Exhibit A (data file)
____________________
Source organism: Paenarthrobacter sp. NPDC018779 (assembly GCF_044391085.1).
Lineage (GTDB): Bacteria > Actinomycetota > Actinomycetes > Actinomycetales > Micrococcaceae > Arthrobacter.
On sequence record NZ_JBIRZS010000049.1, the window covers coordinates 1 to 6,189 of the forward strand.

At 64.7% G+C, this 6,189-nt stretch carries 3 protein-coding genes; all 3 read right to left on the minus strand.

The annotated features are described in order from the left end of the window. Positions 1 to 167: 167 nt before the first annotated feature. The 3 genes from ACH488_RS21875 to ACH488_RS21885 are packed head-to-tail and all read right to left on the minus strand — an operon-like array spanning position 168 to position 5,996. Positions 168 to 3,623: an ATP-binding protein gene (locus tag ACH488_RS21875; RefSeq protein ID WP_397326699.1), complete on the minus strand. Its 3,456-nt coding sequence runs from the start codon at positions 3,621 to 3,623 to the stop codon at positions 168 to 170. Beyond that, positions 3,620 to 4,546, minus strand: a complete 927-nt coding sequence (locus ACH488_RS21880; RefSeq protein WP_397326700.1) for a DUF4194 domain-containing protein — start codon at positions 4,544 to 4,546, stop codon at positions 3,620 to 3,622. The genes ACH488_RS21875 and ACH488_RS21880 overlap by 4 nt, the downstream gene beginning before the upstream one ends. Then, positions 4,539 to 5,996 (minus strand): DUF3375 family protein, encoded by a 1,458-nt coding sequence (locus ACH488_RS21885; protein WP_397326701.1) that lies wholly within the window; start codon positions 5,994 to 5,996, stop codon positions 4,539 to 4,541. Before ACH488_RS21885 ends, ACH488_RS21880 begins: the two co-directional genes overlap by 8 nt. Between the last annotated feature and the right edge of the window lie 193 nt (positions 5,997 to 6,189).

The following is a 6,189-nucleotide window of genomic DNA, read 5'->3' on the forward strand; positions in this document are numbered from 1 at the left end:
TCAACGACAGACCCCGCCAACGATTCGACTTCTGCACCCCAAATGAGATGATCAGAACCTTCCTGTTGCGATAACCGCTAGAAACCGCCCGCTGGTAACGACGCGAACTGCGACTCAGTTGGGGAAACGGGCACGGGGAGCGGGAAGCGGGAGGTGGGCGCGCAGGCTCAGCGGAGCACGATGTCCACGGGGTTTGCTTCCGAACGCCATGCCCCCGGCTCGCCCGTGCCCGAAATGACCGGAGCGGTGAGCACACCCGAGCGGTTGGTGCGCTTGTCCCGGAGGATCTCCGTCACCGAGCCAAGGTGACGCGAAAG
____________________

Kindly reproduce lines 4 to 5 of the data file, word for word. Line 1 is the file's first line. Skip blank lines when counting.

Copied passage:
At 64.7% G+C, this 6,189-nt stretch carries 3 protein-coding genes; all 3 read right to left on the minus strand.

The annotated features are described in order from the left end of the window. Positions 1 to 167: 167 nt before the first annotated feature. The 3 genes from ACH488_RS21875 to ACH488_RS21885 are packed head-to-tail and all read right to left on the minus strand — an operon-like array spanning position 168 to position 5,996. Positions 168 to 3,623: an ATP-binding protein gene (locus tag ACH488_RS21875; RefSeq protein ID WP_397326699.1), complete on the minus strand. Its 3,456-nt coding sequence runs from the start codon at positions 3,621 to 3,623 to the stop codon at positions 168 to 170. Beyond that, positions 3,620 to 4,546, minus strand: a complete 927-nt coding sequence (locus ACH488_RS21880; RefSeq protein WP_397326700.1) for a DUF4194 domain-containing protein — start codon at positions 4,544 to 4,546, stop codon at positions 3,620 to 3,622. The genes ACH488_RS21875 and ACH488_RS21880 overlap by 4 nt, the downstream gene beginning before the upstream one ends. Then, positions 4,539 to 5,996 (minus strand): DUF3375 family protein, encoded by a 1,458-nt coding sequence (locus ACH488_RS21885; protein WP_397326701.1) that lies wholly within the window; start codon positions 5,994 to 5,996, stop codon positions 4,539 to 4,541. Before ACH488_RS21885 ends, ACH488_RS21880 begins: the two co-directional genes overlap by 8 nt. Between the last annotated feature and the right edge of the window lie 193 nt (positions 5,997 to 6,189).